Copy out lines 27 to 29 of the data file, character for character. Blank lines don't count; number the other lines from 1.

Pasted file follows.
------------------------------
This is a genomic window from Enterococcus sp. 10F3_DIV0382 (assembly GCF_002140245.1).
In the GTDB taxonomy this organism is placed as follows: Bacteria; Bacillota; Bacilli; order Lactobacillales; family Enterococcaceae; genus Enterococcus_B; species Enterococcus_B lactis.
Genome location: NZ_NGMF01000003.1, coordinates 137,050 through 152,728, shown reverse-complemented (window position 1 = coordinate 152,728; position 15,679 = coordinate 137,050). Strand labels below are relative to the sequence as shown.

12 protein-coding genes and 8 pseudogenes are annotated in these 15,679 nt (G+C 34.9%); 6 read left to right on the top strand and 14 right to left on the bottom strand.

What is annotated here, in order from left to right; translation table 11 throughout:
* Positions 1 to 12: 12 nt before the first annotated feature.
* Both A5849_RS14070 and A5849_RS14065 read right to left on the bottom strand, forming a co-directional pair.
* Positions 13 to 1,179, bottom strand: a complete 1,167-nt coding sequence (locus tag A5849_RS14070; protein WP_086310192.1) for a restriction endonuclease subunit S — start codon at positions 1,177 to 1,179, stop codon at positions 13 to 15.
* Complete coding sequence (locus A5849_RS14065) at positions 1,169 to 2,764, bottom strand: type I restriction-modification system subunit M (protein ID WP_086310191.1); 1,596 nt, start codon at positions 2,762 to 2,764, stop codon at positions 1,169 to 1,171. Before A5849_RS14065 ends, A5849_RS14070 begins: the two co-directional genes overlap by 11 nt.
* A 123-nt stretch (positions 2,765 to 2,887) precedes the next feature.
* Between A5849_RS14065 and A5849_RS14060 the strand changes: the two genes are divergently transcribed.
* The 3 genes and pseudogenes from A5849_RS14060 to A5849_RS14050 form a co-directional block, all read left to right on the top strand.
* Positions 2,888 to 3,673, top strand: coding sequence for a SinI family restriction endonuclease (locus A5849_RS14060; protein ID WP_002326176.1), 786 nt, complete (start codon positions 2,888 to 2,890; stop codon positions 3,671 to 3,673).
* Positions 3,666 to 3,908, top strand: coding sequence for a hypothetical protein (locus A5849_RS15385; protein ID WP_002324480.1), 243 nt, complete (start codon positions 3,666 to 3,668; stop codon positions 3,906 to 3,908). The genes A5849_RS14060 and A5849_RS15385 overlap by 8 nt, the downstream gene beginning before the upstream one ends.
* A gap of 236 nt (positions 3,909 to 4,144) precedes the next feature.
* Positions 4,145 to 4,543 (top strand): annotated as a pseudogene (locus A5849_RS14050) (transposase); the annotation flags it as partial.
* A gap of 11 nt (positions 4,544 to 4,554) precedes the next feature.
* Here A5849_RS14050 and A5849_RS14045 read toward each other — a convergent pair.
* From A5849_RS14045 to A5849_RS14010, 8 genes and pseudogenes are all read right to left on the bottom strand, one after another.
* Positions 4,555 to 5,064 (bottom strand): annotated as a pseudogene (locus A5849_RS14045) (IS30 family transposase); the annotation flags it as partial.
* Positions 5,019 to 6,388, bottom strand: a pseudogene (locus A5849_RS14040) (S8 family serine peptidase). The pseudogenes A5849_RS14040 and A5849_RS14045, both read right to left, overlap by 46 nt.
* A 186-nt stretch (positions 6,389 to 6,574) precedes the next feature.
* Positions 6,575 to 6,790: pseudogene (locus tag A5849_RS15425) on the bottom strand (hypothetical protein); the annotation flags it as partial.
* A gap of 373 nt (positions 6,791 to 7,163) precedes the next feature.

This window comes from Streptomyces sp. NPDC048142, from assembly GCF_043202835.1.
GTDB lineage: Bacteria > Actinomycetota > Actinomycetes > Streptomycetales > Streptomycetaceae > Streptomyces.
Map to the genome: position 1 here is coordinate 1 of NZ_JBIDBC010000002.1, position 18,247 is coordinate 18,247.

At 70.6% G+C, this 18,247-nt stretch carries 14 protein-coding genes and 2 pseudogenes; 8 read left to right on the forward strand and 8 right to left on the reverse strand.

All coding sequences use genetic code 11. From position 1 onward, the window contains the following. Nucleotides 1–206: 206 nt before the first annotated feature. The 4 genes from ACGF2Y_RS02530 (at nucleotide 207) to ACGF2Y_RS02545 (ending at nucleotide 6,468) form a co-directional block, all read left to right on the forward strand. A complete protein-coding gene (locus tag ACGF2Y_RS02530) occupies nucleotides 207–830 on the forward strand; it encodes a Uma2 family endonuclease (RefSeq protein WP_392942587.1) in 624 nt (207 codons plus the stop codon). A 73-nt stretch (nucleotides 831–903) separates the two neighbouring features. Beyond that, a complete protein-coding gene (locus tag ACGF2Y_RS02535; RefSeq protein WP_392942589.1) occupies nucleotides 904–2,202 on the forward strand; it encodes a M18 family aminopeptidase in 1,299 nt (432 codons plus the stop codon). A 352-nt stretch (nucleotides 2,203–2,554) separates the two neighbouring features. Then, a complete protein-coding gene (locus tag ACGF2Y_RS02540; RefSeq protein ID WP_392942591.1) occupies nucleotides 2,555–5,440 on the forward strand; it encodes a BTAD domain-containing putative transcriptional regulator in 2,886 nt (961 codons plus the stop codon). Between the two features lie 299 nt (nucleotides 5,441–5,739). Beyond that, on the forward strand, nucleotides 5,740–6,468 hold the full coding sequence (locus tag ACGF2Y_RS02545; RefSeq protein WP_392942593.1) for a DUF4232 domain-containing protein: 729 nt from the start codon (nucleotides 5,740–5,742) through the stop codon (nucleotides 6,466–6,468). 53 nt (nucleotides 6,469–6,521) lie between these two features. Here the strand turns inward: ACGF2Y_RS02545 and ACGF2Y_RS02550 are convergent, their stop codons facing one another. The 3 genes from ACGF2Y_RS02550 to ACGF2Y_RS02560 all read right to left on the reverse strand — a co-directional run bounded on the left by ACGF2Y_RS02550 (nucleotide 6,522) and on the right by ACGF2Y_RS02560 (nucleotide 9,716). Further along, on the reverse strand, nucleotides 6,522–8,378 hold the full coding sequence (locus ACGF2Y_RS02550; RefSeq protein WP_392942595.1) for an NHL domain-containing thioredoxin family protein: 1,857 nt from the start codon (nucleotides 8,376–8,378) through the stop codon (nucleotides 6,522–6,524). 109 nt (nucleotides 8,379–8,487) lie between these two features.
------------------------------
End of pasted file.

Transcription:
Map to the genome: position 1 here is coordinate 1 of NZ_JBIDBC010000002.1, position 18,247 is coordinate 18,247.

At 70.6% G+C, this 18,247-nt stretch carries 14 protein-coding genes and 2 pseudogenes; 8 read left to right on the forward strand and 8 right to left on the reverse strand.

All coding sequences use genetic code 11. From position 1 onward, the window contains the following. Nucleotides 1–206: 206 nt before the first annotated feature. The 4 genes from ACGF2Y_RS02530 (at nucleotide 207) to ACGF2Y_RS02545 (ending at nucleotide 6,468) form a co-directional block, all read left to right on the forward strand. A complete protein-coding gene (locus tag ACGF2Y_RS02530) occupies nucleotides 207–830 on the forward strand; it encodes a Uma2 family endonuclease (RefSeq protein WP_392942587.1) in 624 nt (207 codons plus the stop codon). A 73-nt stretch (nucleotides 831–903) separates the two neighbouring features. Beyond that, a complete protein-coding gene (locus tag ACGF2Y_RS02535; RefSeq protein WP_392942589.1) occupies nucleotides 904–2,202 on the forward strand; it encodes a M18 family aminopeptidase in 1,299 nt (432 codons plus the stop codon). A 352-nt stretch (nucleotides 2,203–2,554) separates the two neighbouring features. Then, a complete protein-coding gene (locus tag ACGF2Y_RS02540; RefSeq protein ID WP_392942591.1) occupies nucleotides 2,555–5,440 on the forward strand; it encodes a BTAD domain-containing putative transcriptional regulator in 2,886 nt (961 codons plus the stop codon). Between the two features lie 299 nt (nucleotides 5,441–5,739). Beyond that, on the forward strand, nucleotides 5,740–6,468 hold the full coding sequence (locus tag ACGF2Y_RS02545; RefSeq protein WP_392942593.1) for a DUF4232 domain-containing protein: 729 nt from the start codon (nucleotides 5,740–5,742) through the stop codon (nucleotides 6,466–6,468). 53 nt (nucleotides 6,469–6,521) lie between these two features. Here the strand turns inward: ACGF2Y_RS02545 and ACGF2Y_RS02550 are convergent, their stop codons facing one another. The 3 genes from ACGF2Y_RS02550 to ACGF2Y_RS02560 all read right to left on the reverse strand — a co-directional run bounded on the left by ACGF2Y_RS02550 (nucleotide 6,522) and on the right by ACGF2Y_RS02560 (nucleotide 9,716). Further along, on the reverse strand, nucleotides 6,522–8,378 hold the full coding sequence (locus ACGF2Y_RS02550; RefSeq protein WP_392942595.1) for an NHL domain-containing thioredoxin family protein: 1,857 nt from the start codon (nucleotides 8,376–8,378) through the stop codon (nucleotides 6,522–6,524). 109 nt (nucleotides 8,379–8,487) lie between these two features.